Business-like, isn't he?



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    Spam vigilance stalling delivery of legitimate business e-mail

    by  Alan Zisman (c) 2004 First published in Business in Vancouver October 5-11, 2004; issue 780; High Tech Office column

    Say the word "Internet" and we tend to think of the billions of Web pages filled with everything from online sales to trivia to porn. But arguably, e-mail is more vital to the way many of us work, providing near-instant speed while leaving behind a digital record of our communications.

    Of course that assumes that mail always goes through.

    Last June, a colleague responded to an e-mail of mine he had just received; he wondered why I had sent him what seemed like old news about Apple's wireless Airport hardware. When we checked the normally hidden message headers, we discovered that I'd sent the e-mail on January 11 ... 2000, four and a half years earlier.

    What had been a timely message when it was sent had somehow wandered around the Net for nearly half a decade before arriving at its destination.

    A recent Australian study concluded that some 1.6 per cent of e-mail messages don't make it to their recipients. University of New South Wales lecturer Tim Moors set up e-mail accounts with a broad range of services and sent out hundreds of test messages. The messages were short and nearly contentless to reduce the risk of having them removed by spam filters. Every one of the e-mail accounts "lost" at least some of the messages, in many cases providing no notice to the sender that the mail had not made it to the recipient. One service failed to deliver 10 per cent of the messages sent to it.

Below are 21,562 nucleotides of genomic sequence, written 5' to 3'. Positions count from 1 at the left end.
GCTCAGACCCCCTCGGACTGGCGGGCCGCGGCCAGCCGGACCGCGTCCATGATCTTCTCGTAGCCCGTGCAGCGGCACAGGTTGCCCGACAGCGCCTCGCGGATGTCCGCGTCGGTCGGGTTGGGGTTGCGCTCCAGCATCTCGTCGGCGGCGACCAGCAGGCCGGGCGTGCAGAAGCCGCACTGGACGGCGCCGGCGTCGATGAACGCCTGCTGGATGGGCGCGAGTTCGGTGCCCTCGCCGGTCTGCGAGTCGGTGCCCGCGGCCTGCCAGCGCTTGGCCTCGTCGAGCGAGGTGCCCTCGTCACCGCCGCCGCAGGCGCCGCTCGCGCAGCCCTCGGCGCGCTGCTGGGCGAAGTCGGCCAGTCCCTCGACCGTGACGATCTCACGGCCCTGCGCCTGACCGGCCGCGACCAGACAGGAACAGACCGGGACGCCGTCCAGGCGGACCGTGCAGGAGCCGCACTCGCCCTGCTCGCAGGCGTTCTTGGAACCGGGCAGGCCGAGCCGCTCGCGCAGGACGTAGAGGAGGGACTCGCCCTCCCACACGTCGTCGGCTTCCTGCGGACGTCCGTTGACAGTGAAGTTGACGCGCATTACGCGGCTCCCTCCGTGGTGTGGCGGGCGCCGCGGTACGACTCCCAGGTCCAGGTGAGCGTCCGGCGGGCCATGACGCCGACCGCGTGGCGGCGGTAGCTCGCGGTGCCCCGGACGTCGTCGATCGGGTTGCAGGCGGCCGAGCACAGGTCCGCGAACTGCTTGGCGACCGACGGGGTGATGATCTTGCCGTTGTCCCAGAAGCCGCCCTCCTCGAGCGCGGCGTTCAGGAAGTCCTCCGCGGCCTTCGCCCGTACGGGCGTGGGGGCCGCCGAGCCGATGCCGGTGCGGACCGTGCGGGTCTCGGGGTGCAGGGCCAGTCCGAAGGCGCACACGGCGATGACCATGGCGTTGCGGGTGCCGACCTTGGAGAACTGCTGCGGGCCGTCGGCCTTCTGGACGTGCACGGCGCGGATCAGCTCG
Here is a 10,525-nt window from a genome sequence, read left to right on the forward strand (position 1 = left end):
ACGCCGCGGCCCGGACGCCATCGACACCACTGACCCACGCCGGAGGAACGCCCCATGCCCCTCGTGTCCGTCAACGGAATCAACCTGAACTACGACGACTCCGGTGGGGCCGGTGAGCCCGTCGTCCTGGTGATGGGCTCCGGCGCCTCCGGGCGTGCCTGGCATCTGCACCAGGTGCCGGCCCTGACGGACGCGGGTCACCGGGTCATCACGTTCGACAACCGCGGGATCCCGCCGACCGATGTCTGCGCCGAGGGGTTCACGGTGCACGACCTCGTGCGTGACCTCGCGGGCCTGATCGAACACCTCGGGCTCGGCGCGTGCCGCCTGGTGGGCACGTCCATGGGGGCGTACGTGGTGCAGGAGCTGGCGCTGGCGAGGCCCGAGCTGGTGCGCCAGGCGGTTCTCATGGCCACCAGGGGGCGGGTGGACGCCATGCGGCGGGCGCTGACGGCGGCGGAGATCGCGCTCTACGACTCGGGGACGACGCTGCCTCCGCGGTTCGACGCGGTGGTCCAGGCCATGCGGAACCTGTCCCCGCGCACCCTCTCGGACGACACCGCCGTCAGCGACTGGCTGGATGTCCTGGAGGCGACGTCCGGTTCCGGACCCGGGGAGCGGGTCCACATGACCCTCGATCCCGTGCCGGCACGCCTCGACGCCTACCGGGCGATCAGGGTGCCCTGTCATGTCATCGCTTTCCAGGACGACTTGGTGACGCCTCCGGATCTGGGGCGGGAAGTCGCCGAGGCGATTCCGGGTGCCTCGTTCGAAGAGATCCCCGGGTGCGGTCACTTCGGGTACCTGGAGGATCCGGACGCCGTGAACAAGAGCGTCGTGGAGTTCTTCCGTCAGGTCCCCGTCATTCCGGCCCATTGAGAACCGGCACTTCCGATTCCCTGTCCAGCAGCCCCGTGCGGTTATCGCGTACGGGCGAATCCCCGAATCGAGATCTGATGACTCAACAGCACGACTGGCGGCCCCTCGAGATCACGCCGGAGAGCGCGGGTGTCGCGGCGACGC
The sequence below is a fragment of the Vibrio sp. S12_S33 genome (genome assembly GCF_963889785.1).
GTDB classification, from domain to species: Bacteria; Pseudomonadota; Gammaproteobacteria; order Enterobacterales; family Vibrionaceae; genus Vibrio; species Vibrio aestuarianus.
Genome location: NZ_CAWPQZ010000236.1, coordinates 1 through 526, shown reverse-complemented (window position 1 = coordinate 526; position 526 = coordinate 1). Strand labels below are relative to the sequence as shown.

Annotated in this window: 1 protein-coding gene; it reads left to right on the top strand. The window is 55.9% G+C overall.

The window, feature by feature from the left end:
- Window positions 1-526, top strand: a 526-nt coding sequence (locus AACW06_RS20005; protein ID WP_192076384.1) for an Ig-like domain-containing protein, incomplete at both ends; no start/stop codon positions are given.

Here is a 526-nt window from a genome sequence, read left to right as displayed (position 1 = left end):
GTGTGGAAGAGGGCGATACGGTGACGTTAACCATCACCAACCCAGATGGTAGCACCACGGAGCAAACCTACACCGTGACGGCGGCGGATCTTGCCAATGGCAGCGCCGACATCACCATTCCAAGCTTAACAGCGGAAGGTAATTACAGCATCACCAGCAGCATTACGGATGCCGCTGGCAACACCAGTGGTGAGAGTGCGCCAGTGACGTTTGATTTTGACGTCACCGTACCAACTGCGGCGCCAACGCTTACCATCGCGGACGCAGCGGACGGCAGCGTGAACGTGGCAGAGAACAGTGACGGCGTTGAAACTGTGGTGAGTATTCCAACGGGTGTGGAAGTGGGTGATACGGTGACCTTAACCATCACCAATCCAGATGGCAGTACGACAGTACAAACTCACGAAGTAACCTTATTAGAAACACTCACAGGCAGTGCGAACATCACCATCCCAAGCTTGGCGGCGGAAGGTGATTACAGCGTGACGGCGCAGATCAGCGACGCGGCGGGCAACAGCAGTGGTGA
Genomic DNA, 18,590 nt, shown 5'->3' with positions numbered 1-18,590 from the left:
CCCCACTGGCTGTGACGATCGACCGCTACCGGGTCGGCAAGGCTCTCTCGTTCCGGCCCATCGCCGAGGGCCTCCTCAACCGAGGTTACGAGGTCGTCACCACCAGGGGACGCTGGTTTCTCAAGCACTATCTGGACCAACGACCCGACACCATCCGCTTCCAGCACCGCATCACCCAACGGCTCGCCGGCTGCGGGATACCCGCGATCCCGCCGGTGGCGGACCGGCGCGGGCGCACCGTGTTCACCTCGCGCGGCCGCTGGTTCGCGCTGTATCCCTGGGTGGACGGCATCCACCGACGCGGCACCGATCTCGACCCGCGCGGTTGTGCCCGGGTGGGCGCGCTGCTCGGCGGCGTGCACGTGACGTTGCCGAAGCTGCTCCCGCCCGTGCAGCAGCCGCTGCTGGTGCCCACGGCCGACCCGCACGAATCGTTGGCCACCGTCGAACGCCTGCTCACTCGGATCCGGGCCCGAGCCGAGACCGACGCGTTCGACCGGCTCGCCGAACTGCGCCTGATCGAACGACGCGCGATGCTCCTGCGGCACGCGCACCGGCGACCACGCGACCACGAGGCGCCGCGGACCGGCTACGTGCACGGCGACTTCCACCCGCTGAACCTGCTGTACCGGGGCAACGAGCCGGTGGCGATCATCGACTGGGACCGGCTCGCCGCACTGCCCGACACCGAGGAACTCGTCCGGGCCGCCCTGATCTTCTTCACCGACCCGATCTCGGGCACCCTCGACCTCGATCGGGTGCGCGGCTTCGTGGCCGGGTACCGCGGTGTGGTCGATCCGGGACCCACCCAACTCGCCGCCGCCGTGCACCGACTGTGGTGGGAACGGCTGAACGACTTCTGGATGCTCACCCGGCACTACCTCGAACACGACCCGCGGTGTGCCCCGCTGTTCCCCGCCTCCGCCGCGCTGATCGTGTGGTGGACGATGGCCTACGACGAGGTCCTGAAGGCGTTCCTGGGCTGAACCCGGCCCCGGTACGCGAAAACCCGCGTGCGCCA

A separate problem arises with spam filtering. A report released last spring by Return Path, a company that measures e-mail performance, found that the largest 16 U.S. Internet Service Providers were incorrectly labelling an average of 19 per cent of legitimate business-to-consumer e-mails as spam, tossing them into rarely-accessed Junk Folders.

    Earthlink had the best performance, with a still-high error rate of seven per cent. The worst service had a false positive rate of 37 per cent in this study, which was carried out in the last half of 2003. Return Path's study looked at 30,000 messages that were either transaction confirmations, orders or opt-in newsletters requested by the recipients.

    The company notes that the percentage of legitimate business messages getting through has gone down consistently over the two years that it has carried out these surveys. Spam filtering, whether by third-party services like Frontbridge or Postini, by software installed on business or ISP networks or by users on their desktops, has dramatically reduced the amount of spam appearing in many users' inboxes. But as Return Path's surveys suggest, this might be coming at the expense of wrongly filtering out many legitimate business messages.

    Businesses need to make an effort to ensure that their e-mailed receipts and newsletters don't look like spam. Set up a series of dummy test accounts with various e-mail services and check to see whether your e-mail is being received.

    And end-users need to get in the habit of regularly checking what's been dumped in their Junk Folders. (Some ISPs make this hard to do; they should hear about your dissatisfaction with this.) Services like Frontbridge and Postini seem to have the best record of avoiding these sorts of false-positives, but even so, users should check what's being filtered out.

    Of course, this assumes that a message makes it far enough to be filtered out. As the Australian study suggests, a sizable number of your messages may not be making it to the recipient at all. So if you send me a message and I don't respond, maybe it's because I never received your message in the first place. Try the phone.

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Alan Zisman is a Vancouver educator, writer, and computer specialist. He can be reached at E-mail Alan